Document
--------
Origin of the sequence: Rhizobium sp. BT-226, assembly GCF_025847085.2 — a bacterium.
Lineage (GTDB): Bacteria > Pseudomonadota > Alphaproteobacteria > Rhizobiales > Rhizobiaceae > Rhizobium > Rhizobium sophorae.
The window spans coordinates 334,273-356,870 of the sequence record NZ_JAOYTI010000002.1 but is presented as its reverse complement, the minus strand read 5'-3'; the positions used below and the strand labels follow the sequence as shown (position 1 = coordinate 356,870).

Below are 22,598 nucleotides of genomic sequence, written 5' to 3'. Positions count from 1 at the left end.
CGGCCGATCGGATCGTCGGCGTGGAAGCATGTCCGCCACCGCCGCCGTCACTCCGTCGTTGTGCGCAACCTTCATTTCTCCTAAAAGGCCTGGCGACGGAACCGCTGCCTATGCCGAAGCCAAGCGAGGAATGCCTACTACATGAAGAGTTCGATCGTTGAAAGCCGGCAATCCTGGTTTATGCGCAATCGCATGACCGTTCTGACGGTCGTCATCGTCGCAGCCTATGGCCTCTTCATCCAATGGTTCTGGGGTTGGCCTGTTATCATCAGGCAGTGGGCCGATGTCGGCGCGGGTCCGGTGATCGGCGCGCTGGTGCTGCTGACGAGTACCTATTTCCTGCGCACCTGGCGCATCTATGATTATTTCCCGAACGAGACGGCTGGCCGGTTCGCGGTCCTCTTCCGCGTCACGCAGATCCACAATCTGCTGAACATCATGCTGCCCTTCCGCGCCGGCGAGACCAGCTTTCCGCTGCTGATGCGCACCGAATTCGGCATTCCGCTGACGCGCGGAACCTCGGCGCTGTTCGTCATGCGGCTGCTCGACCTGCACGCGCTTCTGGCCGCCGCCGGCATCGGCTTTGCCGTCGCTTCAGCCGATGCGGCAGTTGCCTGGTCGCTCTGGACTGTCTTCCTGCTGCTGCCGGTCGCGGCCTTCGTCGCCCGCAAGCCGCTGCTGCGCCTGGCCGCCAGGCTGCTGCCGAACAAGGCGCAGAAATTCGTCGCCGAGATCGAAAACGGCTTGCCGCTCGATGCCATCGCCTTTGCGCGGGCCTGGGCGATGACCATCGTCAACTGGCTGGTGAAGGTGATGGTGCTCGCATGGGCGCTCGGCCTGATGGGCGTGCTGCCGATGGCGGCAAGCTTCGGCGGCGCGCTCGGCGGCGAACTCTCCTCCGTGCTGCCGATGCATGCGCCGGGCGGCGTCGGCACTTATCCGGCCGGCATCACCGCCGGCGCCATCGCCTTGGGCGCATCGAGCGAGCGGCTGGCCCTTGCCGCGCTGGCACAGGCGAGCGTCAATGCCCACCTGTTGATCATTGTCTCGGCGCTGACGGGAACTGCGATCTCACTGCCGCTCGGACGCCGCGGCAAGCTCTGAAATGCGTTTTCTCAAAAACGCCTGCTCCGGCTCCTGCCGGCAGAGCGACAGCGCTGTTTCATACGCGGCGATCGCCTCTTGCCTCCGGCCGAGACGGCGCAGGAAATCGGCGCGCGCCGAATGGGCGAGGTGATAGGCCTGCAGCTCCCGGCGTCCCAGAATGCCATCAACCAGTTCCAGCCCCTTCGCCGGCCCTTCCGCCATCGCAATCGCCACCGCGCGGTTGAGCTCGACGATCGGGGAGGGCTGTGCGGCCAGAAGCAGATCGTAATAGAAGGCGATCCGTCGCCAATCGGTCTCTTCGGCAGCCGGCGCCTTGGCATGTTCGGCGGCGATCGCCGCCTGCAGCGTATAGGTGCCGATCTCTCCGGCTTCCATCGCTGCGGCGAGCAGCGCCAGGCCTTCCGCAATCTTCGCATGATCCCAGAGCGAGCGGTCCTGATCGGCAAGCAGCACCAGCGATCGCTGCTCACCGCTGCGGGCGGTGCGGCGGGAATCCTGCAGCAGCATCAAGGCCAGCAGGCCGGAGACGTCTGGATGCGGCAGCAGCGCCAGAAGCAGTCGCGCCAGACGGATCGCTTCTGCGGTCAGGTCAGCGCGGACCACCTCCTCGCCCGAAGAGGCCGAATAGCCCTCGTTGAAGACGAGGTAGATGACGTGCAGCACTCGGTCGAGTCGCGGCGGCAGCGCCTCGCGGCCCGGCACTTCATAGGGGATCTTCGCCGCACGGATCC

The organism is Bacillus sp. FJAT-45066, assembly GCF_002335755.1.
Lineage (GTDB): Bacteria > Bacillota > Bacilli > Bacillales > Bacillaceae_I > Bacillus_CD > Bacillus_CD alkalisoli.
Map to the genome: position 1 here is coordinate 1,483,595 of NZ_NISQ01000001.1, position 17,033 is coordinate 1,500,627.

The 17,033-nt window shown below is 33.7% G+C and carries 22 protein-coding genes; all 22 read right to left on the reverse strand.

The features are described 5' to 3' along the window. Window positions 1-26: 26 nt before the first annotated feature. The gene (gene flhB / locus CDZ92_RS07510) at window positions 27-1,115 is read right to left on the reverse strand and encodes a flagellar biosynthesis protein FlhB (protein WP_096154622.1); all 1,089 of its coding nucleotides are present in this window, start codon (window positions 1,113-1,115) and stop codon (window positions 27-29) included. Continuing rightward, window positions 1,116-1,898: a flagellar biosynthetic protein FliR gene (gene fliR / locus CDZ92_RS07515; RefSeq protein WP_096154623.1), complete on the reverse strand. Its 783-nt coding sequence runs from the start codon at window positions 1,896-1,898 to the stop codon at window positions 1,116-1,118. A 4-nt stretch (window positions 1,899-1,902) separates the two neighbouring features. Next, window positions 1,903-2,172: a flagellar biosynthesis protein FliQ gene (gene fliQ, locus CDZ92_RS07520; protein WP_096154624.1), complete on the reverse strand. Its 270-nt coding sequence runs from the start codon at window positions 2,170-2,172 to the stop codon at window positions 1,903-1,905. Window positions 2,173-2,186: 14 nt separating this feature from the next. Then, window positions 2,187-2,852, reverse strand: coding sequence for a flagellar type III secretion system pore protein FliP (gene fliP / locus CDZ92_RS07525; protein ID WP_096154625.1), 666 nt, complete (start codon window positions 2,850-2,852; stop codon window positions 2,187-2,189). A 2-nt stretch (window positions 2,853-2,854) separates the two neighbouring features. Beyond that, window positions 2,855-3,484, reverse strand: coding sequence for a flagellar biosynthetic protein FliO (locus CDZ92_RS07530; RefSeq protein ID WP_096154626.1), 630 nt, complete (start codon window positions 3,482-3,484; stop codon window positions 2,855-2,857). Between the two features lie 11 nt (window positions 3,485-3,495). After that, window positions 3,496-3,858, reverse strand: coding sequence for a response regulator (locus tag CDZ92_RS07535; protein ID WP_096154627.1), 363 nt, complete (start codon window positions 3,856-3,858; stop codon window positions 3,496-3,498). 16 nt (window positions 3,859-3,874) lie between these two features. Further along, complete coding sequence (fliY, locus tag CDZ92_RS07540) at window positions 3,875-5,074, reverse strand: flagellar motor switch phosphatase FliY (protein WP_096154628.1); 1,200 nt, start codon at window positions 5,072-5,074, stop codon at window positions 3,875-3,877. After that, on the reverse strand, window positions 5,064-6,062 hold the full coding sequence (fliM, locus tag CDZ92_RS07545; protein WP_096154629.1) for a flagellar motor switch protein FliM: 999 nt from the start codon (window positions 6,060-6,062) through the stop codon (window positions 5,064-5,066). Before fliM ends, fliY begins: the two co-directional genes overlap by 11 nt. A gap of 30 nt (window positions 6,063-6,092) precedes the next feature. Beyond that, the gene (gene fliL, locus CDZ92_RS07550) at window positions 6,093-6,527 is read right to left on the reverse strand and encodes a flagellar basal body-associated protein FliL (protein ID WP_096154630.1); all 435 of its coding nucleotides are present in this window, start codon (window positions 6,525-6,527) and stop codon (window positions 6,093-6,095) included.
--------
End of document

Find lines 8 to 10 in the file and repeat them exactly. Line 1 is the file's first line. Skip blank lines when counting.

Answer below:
Map to the genome: position 1 here is coordinate 1,483,595 of NZ_NISQ01000001.1, position 17,033 is coordinate 1,500,627.

The 17,033-nt window shown below is 33.7% G+C and carries 22 protein-coding genes; all 22 read right to left on the reverse strand.

The features are described 5' to 3' along the window. Window positions 1-26: 26 nt before the first annotated feature. The gene (gene flhB / locus CDZ92_RS07510) at window positions 27-1,115 is read right to left on the reverse strand and encodes a flagellar biosynthesis protein FlhB (protein WP_096154622.1); all 1,089 of its coding nucleotides are present in this window, start codon (window positions 1,113-1,115) and stop codon (window positions 27-29) included. Continuing rightward, window positions 1,116-1,898: a flagellar biosynthetic protein FliR gene (gene fliR / locus CDZ92_RS07515; RefSeq protein WP_096154623.1), complete on the reverse strand. Its 783-nt coding sequence runs from the start codon at window positions 1,896-1,898 to the stop codon at window positions 1,116-1,118. A 4-nt stretch (window positions 1,899-1,902) separates the two neighbouring features. Next, window positions 1,903-2,172: a flagellar biosynthesis protein FliQ gene (gene fliQ, locus CDZ92_RS07520; protein WP_096154624.1), complete on the reverse strand. Its 270-nt coding sequence runs from the start codon at window positions 2,170-2,172 to the stop codon at window positions 1,903-1,905. Window positions 2,173-2,186: 14 nt separating this feature from the next. Then, window positions 2,187-2,852, reverse strand: coding sequence for a flagellar type III secretion system pore protein FliP (gene fliP / locus CDZ92_RS07525; protein ID WP_096154625.1), 666 nt, complete (start codon window positions 2,850-2,852; stop codon window positions 2,187-2,189). A 2-nt stretch (window positions 2,853-2,854) separates the two neighbouring features. Beyond that, window positions 2,855-3,484, reverse strand: coding sequence for a flagellar biosynthetic protein FliO (locus CDZ92_RS07530; RefSeq protein ID WP_096154626.1), 630 nt, complete (start codon window positions 3,482-3,484; stop codon window positions 2,855-2,857). Between the two features lie 11 nt (window positions 3,485-3,495). After that, window positions 3,496-3,858, reverse strand: coding sequence for a response regulator (locus tag CDZ92_RS07535; protein ID WP_096154627.1), 363 nt, complete (start codon window positions 3,856-3,858; stop codon window positions 3,496-3,498). 16 nt (window positions 3,859-3,874) lie between these two features. Further along, complete coding sequence (fliY, locus tag CDZ92_RS07540) at window positions 3,875-5,074, reverse strand: flagellar motor switch phosphatase FliY (protein WP_096154628.1); 1,200 nt, start codon at window positions 5,072-5,074, stop codon at window positions 3,875-3,877. After that, on the reverse strand, window positions 5,064-6,062 hold the full coding sequence (fliM, locus tag CDZ92_RS07545; protein WP_096154629.1) for a flagellar motor switch protein FliM: 999 nt from the start codon (window positions 6,060-6,062) through the stop codon (window positions 5,064-5,066). Before fliM ends, fliY begins: the two co-directional genes overlap by 11 nt. A gap of 30 nt (window positions 6,063-6,092) precedes the next feature. Beyond that, the gene (gene fliL, locus CDZ92_RS07550) at window positions 6,093-6,527 is read right to left on the reverse strand and encodes a flagellar basal body-associated protein FliL (protein ID WP_096154630.1); all 435 of its coding nucleotides are present in this window, start codon (window positions 6,525-6,527) and stop codon (window positions 6,093-6,095) included.